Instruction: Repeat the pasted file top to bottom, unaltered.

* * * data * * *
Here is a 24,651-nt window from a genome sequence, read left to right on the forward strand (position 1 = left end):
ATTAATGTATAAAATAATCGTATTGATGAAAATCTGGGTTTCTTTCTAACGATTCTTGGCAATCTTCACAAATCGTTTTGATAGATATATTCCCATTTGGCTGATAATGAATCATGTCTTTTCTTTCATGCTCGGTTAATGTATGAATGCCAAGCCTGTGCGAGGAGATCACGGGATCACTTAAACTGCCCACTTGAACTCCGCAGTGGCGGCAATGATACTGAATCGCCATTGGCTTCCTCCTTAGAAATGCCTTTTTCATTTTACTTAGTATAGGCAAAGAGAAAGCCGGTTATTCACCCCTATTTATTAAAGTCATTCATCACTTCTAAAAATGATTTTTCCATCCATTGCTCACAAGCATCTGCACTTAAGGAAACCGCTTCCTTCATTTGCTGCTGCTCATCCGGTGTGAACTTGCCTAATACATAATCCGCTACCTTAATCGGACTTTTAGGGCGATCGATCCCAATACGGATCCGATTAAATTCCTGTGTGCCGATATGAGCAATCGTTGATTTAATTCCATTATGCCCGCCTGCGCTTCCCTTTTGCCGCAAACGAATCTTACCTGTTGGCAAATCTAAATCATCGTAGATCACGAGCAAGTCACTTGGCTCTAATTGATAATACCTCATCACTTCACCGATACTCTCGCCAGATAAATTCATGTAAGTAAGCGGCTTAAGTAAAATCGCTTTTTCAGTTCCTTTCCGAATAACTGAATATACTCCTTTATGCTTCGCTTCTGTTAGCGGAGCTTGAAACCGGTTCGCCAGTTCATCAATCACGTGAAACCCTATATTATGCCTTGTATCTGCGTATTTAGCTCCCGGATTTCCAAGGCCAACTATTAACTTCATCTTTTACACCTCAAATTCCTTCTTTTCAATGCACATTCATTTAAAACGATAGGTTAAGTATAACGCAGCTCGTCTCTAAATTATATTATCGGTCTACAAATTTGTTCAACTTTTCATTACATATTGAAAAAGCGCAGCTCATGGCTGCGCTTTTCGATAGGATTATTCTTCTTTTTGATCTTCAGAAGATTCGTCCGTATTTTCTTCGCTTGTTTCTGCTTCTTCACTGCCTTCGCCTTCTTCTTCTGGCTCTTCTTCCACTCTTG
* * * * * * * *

Here is a 24,651-nt window from a genome sequence, read left to right on the forward strand (position 1 = left end):
ATTAATGTATAAAATAATCGTATTGATGAAAATCTGGGTTTCTTTCTAACGATTCTTGGCAATCTTCACAAATCGTTTTGATAGATATATTCCCATTTGGCTGATAATGAATCATGTCTTTTCTTTCATGCTCGGTTAATGTATGAATGCCAAGCCTGTGCGAGGAGATCACGGGATCACTTAAACTGCCCACTTGAACTCCGCAGTGGCGGCAATGATACTGAATCGCCATTGGCTTCCTCCTTAGAAATGCCTTTTTCATTTTACTTAGTATAGGCAAAGAGAAAGCCGGTTATTCACCCCTATTTATTAAAGTCATTCATCACTTCTAAAAATGATTTTTCCATCCATTGCTCACAAGCATCTGCACTTAAGGAAACCGCTTCCTTCATTTGCTGCTGCTCATCCGGTGTGAACTTGCCTAATACATAATCCGCTACCTTAATCGGACTTTTAGGGCGATCGATCCCAATACGGATCCGATTAAATTCCTGTGTGCCGATATGAGCAATCGTTGATTTAATTCCATTATGCCCGCCTGCGCTTCCCTTTTGCCGCAAACGAATCTTACCTGTTGGCAAATCTAAATCATCGTAGATCACGAGCAAGTCACTTGGCTCTAATTGATAATACCTCATCACTTCACCGATACTCTCGCCAGATAAATTCATGTAAGTAAGCGGCTTAAGTAAAATCGCTTTTTCAGTTCCTTTCCGAATAACTGAATATACTCCTTTATGCTTCGCTTCTGTTAGCGGAGCTTGAAACCGGTTCGCCAGTTCATCAATCACGTGAAACCCTATATTATGCCTTGTATCTGCGTATTTAGCTCCCGGATTTCCAAGGCCAACTATTAACTTCATCTTTTACACCTCAAATTCCTTCTTTTCAATGCACATTCATTTAAAACGATAGGTTAAGTATAACGCAGCTCGTCTCTAAATTATATTATCGGTCTACAAATTTGTTCAACTTTTCATTACATATTGAAAAAGCGCAGCTCATGGCTGCGCTTTTCGATAGGATTATTCTTCTTTTTGATCTTCAGAAGATTCGTCCGTATTTTCTTCGCTTGTTTCTGCTTCTTCACTGCCTTCGCCTTCTTCTTCTGGCTCTTCTTCCACTCTTG